Arts/Culture

WNPR Arts and culture reporting focuses on the world of ideas in fine art, crafts, writing, music, theater, performance, design and creative activities that make us unique and make us human

Katie Burns / WNPR

Ten high school and college aged students stood in small groups on opposite sides of a black box theater, chatting excitedly about their ideas, before getting into character and diving into intense conversations on gun violence.

Jonathan McNicol / WNPR

In January 2015, when it was announced that a planned new Ghostbusters movie would feature four female leads, internet fanbros went crazy. And then, this March, when the first Ghostbusters trailer came out, the internet fanbros went crazy all over again.

And now the movie is finally out. (And guess what the internet fanbros did.)

Justin O' Brien

"Black Boy Jungle" is a performance piece that incorporates multiple styles of dance, including modern, ballet and break dancing, along with narration and live music. It's a high-energy, interactive work with twists and surprises. 

ABC Television / Creative Commons

The 2016 Gershwin Prize for Popular Song will go to William “Smokey” Robinson.

About time.

Jan Mullen

Living for decades in the shadow of his famous, beloved big brother, Nat “King” Cole, Freddy Cole didn’t begin to emerge as a fine singer and pianist in his own right until the 1990s, when he was already in his 60s.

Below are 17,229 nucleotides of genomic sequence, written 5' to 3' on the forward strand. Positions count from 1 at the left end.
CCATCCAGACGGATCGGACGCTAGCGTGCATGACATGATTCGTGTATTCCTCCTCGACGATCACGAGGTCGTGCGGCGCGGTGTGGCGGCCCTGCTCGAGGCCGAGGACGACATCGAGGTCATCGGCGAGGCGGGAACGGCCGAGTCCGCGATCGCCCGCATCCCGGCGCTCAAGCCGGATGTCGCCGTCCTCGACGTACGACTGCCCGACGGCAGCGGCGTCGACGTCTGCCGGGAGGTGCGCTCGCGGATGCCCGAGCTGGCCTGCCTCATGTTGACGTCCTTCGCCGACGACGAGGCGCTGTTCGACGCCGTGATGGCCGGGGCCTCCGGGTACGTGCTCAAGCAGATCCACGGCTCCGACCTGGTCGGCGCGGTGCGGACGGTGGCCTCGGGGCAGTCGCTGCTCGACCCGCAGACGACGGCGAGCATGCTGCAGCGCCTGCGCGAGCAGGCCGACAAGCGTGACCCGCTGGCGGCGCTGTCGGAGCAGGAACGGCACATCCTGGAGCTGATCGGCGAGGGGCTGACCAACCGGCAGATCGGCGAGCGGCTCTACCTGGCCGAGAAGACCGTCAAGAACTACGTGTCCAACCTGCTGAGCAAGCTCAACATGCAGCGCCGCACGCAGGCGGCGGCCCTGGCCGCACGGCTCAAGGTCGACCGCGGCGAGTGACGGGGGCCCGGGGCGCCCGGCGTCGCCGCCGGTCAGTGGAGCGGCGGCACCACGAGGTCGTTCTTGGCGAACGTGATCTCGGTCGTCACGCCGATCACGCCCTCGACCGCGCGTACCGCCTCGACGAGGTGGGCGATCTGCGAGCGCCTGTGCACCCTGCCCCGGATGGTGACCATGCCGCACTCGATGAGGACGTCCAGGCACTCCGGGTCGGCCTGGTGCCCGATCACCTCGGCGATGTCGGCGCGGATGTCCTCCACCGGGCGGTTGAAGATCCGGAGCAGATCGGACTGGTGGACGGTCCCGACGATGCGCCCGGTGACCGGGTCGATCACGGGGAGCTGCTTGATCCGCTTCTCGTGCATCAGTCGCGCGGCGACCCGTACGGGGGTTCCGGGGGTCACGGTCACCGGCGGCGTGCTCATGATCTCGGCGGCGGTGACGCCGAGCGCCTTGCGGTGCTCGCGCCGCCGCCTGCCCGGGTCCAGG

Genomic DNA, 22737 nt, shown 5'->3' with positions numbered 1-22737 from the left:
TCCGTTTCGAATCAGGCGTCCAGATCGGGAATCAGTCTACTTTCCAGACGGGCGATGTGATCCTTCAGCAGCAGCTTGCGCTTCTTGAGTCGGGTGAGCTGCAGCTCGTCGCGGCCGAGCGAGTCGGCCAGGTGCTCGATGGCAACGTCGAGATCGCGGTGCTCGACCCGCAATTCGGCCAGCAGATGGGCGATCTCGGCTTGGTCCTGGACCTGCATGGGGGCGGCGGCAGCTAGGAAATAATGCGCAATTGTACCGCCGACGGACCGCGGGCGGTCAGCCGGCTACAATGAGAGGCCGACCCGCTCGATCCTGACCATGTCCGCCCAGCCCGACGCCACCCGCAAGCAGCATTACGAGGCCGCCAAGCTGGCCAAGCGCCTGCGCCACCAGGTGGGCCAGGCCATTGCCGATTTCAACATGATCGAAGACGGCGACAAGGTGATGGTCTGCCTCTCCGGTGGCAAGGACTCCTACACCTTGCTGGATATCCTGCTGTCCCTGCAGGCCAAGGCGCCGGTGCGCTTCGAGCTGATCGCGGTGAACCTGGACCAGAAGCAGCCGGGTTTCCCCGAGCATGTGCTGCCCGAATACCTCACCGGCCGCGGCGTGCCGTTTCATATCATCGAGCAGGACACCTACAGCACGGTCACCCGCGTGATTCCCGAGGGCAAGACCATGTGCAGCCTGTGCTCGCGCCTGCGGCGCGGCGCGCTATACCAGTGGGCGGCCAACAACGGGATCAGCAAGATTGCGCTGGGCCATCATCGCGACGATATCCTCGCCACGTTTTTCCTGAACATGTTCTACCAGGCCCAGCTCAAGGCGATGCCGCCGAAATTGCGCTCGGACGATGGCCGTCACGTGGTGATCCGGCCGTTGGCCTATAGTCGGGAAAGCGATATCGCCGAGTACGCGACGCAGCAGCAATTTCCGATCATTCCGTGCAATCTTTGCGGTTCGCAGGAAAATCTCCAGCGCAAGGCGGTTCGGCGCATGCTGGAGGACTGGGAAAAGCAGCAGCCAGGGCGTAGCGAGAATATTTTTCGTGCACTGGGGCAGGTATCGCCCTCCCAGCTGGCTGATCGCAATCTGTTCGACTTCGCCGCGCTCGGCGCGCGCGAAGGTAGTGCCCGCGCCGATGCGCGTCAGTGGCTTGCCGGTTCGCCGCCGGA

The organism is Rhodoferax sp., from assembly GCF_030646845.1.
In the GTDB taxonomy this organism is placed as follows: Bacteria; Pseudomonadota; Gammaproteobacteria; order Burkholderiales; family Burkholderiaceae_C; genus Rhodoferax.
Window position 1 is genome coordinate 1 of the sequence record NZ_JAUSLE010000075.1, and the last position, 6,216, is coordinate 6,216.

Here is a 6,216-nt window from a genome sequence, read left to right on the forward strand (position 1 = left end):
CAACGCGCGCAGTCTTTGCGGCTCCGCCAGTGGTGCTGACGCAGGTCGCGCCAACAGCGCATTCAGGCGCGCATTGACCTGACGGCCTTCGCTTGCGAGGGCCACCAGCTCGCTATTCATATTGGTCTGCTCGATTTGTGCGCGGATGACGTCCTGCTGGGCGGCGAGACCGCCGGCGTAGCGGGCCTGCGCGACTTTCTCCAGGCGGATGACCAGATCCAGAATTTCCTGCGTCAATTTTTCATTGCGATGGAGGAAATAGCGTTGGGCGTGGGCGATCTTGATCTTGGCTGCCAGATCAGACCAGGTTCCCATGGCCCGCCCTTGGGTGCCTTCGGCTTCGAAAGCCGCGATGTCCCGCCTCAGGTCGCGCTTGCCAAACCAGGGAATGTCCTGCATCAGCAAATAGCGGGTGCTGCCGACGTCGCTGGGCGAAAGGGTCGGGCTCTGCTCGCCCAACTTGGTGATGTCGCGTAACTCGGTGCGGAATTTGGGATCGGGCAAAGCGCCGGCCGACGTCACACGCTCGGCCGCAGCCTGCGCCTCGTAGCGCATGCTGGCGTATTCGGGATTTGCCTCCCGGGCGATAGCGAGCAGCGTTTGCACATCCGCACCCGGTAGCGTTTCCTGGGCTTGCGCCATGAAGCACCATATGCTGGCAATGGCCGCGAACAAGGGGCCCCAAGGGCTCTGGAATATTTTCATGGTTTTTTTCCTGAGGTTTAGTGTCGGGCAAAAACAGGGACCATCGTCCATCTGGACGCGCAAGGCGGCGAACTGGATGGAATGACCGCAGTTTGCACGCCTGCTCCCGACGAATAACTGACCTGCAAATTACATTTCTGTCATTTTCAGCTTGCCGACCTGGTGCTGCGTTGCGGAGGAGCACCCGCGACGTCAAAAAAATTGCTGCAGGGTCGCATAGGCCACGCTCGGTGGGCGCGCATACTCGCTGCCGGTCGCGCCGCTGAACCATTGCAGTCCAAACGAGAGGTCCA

Charlie Jane Anders / Flickr

Author Ben Winter's latest work of alternative History, Underground Airlines, has been getting lots of attention in the short time since its release. Taking on themes such as institutional racism, social responsibility and personal redemption, the novel's relevance to today's top issues can't be denied.

When most of us think about computer hacking, we picture Julian Assange leaking government secrets or a shadowy, bad-shave crook in some former Soviet republic hoovering up credit card info from a chain store. But while folks like these do stir up all manner of trouble, a much deeper danger lies elsewhere.

Sadie Hernandez / flickr creative commons

As you may have heard, Pokemon is back (are back?) with the release last week of a new game. Pokemon Go is an augmented reality app that, through the magic of GPS on your phone, adds Pokemon to your surroundings, or, at least, to your surroundings as represented on your phone's screen, so that you can catch them.

American Mural Project

This week, the State Bond Commission approved a $1 million grant to support the development of an old mill building in Winsted to house the American Mural Project.

E. Bieber / Creative Commons

Earlier this week, it was reported that the autograph manuscript of Mahler’s Symphony No. 2 (“Resurrection”) will be auctioned at Sotheby’s this fall.

Irene Cowern